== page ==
• Also, Paul and Silas are arrested and thrown in prison – notice the photo on the front of today’s bulletin (Victor Avery, from Louisiana, and me) – What happens to them in prison?
      • They worshipsing and praywhy? – because even in suffering, even under dire circumstances, even when life might seem unbearable/impossible, they know that they are under God’s watchful eye, and that God is good, all the time (all the time, God is good).
      • What does their worship lead to?
        • Their potential freedom (their chains fall off, the prison doors are opened)
        • The second recorded European conversion/baptism – the jailer and his whole family!
        • Their actual freedom is granted by the officials!
        • Their chance to bear witness of Christ’s presence and power to the highest authorities when they declare their Roman citizenship!
        • Back to Lydia’s house, where they “encouraged them”.]


So, allow me now to ask one (?) last question:

  • What does this Bible story ask us to do?
  • What is the Holy Spirit nudging you to do with this?
  • In the blank spot at the bottom of your bulletin, write down how you apply this faith story to your own faith life.

Who wants to share?


This story from Acts 16 is our intro to the next few weeks of sermons from the New Testament Epistle from Paul to the Christian Community in the Pagan city of Philippi. May God bless us 21st Century Spokanites as we hear God’s Word together. Amen.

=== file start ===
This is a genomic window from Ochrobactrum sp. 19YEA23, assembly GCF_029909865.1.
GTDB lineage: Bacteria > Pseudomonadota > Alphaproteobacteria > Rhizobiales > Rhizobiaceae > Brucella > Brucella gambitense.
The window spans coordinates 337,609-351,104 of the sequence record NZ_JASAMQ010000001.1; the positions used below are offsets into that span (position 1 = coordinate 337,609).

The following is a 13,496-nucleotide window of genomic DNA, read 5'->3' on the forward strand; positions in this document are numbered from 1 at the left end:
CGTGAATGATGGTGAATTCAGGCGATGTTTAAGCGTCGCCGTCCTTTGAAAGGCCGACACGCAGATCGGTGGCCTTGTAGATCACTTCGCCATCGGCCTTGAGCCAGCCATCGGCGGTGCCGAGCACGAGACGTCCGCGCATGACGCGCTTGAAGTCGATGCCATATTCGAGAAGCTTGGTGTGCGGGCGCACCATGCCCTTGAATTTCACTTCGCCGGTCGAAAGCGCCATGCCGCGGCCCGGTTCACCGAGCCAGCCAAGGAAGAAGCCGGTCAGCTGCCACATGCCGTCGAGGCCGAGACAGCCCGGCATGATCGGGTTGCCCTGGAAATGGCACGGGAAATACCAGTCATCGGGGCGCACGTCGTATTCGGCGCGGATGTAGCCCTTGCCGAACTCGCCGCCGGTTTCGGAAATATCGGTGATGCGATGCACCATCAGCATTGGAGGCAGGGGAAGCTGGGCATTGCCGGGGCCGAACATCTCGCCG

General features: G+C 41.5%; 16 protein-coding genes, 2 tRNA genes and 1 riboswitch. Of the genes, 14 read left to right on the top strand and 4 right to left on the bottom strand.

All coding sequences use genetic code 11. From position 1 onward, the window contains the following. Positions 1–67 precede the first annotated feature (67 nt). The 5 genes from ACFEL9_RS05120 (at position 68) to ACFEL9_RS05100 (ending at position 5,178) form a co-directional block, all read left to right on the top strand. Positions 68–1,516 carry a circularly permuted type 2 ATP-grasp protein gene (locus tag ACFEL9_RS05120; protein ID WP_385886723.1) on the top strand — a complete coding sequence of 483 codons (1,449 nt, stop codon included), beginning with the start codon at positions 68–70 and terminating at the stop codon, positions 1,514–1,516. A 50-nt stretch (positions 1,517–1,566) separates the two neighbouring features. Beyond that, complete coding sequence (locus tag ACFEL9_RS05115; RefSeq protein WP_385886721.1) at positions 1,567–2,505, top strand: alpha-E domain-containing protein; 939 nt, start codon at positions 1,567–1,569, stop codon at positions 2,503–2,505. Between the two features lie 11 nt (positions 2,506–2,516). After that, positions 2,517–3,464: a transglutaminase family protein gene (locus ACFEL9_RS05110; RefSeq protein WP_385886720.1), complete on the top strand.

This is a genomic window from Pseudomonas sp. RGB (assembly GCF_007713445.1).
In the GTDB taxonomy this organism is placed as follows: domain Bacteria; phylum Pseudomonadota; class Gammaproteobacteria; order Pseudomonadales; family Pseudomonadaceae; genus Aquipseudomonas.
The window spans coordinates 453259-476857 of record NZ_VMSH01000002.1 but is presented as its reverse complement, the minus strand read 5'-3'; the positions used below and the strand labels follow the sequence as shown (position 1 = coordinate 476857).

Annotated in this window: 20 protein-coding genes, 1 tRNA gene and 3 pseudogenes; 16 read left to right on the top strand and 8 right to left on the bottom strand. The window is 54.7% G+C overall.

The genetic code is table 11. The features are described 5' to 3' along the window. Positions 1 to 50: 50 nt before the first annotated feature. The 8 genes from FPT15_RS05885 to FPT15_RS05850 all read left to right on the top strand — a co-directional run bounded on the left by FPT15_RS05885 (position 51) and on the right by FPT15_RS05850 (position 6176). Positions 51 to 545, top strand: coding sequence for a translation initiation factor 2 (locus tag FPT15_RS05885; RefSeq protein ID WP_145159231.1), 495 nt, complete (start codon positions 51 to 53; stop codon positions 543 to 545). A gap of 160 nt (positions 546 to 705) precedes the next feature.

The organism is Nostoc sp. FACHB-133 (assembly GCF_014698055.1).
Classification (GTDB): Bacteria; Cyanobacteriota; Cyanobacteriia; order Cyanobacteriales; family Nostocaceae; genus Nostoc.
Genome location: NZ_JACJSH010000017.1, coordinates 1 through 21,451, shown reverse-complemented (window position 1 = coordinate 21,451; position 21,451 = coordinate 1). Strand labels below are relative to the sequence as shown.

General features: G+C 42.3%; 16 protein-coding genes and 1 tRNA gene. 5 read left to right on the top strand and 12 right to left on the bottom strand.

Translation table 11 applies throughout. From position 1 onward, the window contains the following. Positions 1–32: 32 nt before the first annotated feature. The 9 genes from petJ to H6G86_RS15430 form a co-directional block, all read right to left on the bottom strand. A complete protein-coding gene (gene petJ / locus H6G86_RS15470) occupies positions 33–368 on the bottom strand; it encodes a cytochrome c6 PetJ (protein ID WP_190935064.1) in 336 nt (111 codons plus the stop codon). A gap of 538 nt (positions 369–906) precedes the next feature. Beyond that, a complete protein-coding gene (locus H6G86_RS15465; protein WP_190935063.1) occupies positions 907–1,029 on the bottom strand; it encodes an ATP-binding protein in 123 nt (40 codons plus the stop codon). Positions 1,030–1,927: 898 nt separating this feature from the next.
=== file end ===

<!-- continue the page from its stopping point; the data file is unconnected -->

Morgan, G. Campbell; The Acts of the Apostles; Fleming H. Revell Co.; Old Tappan, NJ; 1924; Pp. 377-397.

04/01/2018 = John 11:21-27 = Resurrection Sunday: “Is This All There Is?!”

Click HERE to find the audio version of this message.

Mark Wheeler

John 11:21-27

Resurrection Sunday, 04/01/2018

“Is This All There Is?!”

Lidgerwood Presbyterian Church


Through the Written Word,

          And the spoken word,

          May we know Your Living Word,

          Jesus Christ our Savior. Amen.


So far today, in this “hour” or worship, we have re-enacted the events of Maundy Thursday, when Jesus and His twelve disciples celebrated the Passover, and Jesus instituted what has become Holy Communion. We prayed and sang our way into Good Friday and were present at Jesus’ crucifixion – and we prayed and offered our own sacrificial giving with our tithes and offerings. And now we come to the part of the service where we remember what this day is really all about!

So, get your phones ready, I’m gonna give you some super Tweetable quotes:

  • You may still have a son at home in bed – but God’s Son is Risen from the dead!
  • Your Easter Basket is full – but the tomb is empty!
  • He can put your life back together when it is in pieces – but some of you are still focused on the Reeses!